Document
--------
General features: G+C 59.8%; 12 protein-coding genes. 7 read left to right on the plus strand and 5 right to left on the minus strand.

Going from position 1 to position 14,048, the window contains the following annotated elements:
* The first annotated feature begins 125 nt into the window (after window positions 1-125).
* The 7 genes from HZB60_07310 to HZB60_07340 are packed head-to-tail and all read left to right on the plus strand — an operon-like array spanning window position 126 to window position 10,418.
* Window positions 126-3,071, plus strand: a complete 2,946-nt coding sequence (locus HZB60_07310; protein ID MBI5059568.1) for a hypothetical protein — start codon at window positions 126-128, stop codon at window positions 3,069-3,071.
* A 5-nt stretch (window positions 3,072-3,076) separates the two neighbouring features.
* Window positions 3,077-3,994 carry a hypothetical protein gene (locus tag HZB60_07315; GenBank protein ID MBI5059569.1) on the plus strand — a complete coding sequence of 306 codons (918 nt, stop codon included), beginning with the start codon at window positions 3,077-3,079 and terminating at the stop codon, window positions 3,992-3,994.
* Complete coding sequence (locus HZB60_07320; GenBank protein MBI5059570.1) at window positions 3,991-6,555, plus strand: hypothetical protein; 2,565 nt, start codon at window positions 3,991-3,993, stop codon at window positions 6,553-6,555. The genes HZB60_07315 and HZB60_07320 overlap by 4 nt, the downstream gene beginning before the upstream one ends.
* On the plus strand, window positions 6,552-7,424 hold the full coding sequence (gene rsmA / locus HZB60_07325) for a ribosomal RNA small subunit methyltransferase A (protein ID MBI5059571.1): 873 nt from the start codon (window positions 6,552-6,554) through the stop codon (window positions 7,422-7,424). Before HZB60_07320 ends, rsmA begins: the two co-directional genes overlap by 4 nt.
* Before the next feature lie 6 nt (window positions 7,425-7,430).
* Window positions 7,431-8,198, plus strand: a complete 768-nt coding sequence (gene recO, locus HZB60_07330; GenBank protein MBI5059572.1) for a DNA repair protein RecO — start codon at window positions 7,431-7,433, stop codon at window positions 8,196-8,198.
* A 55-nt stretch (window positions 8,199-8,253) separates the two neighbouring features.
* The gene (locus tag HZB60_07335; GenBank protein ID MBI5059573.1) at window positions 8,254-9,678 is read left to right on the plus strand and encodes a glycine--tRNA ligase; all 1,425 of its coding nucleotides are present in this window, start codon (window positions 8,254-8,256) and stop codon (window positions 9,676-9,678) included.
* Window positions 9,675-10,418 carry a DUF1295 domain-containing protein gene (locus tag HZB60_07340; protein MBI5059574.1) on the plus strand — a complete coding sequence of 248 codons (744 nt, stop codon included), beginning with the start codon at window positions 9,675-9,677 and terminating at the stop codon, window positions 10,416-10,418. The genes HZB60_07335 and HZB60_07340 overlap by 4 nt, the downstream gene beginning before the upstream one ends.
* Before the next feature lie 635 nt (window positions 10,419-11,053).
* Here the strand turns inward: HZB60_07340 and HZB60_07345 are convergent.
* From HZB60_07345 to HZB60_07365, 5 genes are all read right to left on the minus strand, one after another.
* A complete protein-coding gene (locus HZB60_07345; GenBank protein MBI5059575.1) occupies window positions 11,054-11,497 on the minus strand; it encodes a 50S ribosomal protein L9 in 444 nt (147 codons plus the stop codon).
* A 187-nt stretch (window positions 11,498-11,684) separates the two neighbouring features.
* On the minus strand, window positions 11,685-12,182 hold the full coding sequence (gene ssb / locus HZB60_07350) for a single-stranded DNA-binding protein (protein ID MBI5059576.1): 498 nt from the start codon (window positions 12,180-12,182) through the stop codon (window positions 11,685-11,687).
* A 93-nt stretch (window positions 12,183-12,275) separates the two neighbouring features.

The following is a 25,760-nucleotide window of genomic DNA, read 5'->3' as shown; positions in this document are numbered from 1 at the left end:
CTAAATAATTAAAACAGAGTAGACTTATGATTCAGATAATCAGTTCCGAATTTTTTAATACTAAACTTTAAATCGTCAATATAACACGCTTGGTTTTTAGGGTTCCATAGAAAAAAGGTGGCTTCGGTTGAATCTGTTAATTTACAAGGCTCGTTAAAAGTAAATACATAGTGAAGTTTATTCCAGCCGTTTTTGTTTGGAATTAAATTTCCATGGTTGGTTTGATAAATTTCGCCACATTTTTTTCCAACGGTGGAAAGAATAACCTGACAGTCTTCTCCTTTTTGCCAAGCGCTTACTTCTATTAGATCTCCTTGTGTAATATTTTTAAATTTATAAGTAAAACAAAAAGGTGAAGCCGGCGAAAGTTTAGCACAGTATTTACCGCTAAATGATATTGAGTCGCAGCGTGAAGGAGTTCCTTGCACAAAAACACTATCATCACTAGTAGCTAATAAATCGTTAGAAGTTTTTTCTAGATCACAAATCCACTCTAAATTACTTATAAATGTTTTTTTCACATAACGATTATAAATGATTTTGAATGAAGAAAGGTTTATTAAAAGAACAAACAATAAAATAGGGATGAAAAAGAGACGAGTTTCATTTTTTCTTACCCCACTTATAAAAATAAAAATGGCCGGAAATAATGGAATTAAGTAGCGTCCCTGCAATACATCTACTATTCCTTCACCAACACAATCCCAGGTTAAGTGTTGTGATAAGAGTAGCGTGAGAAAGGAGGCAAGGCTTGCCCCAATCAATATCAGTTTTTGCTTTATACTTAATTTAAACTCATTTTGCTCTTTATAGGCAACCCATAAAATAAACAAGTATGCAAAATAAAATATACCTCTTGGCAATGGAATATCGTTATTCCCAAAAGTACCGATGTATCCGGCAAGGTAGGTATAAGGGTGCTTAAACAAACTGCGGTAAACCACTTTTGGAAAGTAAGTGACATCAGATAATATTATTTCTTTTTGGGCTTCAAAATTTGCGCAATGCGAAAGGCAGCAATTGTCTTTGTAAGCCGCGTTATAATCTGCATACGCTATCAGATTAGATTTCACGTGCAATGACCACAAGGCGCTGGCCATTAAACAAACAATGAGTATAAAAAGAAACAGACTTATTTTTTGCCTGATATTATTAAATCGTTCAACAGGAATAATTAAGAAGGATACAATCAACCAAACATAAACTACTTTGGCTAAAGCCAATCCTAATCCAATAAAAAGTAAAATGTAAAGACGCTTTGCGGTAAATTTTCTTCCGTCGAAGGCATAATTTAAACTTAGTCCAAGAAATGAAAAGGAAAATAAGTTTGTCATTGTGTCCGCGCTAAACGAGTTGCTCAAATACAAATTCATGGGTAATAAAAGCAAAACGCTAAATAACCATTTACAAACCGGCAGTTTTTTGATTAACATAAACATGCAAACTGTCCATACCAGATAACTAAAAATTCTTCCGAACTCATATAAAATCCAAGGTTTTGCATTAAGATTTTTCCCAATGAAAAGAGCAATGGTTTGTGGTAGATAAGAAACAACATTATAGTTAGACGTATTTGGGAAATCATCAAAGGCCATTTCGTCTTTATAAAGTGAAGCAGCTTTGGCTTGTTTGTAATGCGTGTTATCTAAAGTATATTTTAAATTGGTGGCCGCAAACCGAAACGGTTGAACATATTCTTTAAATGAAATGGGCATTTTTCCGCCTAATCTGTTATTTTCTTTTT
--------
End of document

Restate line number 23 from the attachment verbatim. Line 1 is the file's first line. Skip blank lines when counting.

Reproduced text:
CTAAATAATTAAAACAGAGTAGACTTATGATTCAGATAATCAGTTCCGAATTTTTTAATACTAAACTTTAAATCGTCAATATAACACGCTTGGTTTTTAGGGTTCCATAGAAAAAAGGTGGCTTCGGTTGAATCTGTTAATTTACAAGGCTCGTTAAAAGTAAATACATAGTGAAGTTTATTCCAGCCGTTTTTGTTTGGAATTAAATTTCCATGGTTGGTTTGATAAATTTCGCCACATTTTTTTCCAACGGTGGAAAGAATAACCTGACAGTCTTCTCCTTTTTGCCAAGCGCTTACTTCTATTAGATCTCCTTGTGTAATATTTTTAAATTTATAAGTAAAACAAAAAGGTGAAGCCGGCGAAAGTTTAGCACAGTATTTACCGCTAAATGATATTGAGTCGCAGCGTGAAGGAGTTCCTTGCACAAAAACACTATCATCACTAGTAGCTAATAAATCGTTAGAAGTTTTTTCTAGATCACAAATCCACTCTAAATTACTTATAAATGTTTTTTTCACATAACGATTATAAATGATTTTGAATGAAGAAAGGTTTATTAAAAGAACAAACAATAAAATAGGGATGAAAAAGAGACGAGTTTCATTTTTTCTTACCCCACTTATAAAAATAAAAATGGCCGGAAATAATGGAATTAAGTAGCGTCCCTGCAATACATCTACTATTCCTTCACCAACACAATCCCAGGTTAAGTGTTGTGATAAGAGTAGCGTGAGAAAGGAGGCAAGGCTTGCCCCAATCAATATCAGTTTTTGCTTTATACTTAATTTAAACTCATTTTGCTCTTTATAGGCAACCCATAAAATAAACAAGTATGCAAAATAAAATATACCTCTTGGCAATGGAATATCGTTATTCCCAAAAGTACCGATGTATCCGGCAAGGTAGGTATAAGGGTGCTTAAACAAACTGCGGTAAACCACTTTTGGAAAGTAAGTGACATCAGATAATATTATTTCTTTTTGGGCTTCAAAATTTGCGCAATGCGAAAGGCAGCAATTGTCTTTGTAAGCCGCGTTATAATCTGCATACGCTATCAGATTAGATTTCACGTGCAATGACCACAAGGCGCTGGCCATTAAACAAACAATGAGTATAAAAAGAAACAGACTTATTTTTTGCCTGATATTATTAAATCGTTCAACAGGAATAATTAAGAAGGATACAATCAACCAAACATAAACTACTTTGGCTAAAGCCAATCCTAATCCAATAAAAAGTAAAATGTAAAGACGCTTTGCGGTAAATTTTCTTCCGTCGAAGGCATAATTTAAACTTAGTCCAAGAAATGAAAAGGAAAATAAGTTTGTCATTGTGTCCGCGCTAAACGAGTTGCTCAAATACAAATTCATGGGTAATAAAAGCAAAACGCTAAATAACCATTTACAAACCGGCAGTTTTTTGATTAACATAAACATGCAAACTGTCCATACCAGATAACTAAAAATTCTTCCGAACTCATATAAAATCCAAGGTTTTGCATTAAGATTTTTCCCAATGAAAAGAGCAATGGTTTGTGGTAGATAAGAAACAACATTATAGTTAGACGTATTTGGGAAATCATCAAAGGCCATTTCGTCTTTATAAAGTGAAGCAGCTTTGGCTTGTTTGTAATGCGTGTTATCTAAAGTATATTTTAAATTGGTGGCCGCAAACCGAAACGGTTGAACATATTCTTTAAATGAAATGGGCATTTTTCCGCCTAATCTGTTATTTTCTTTTT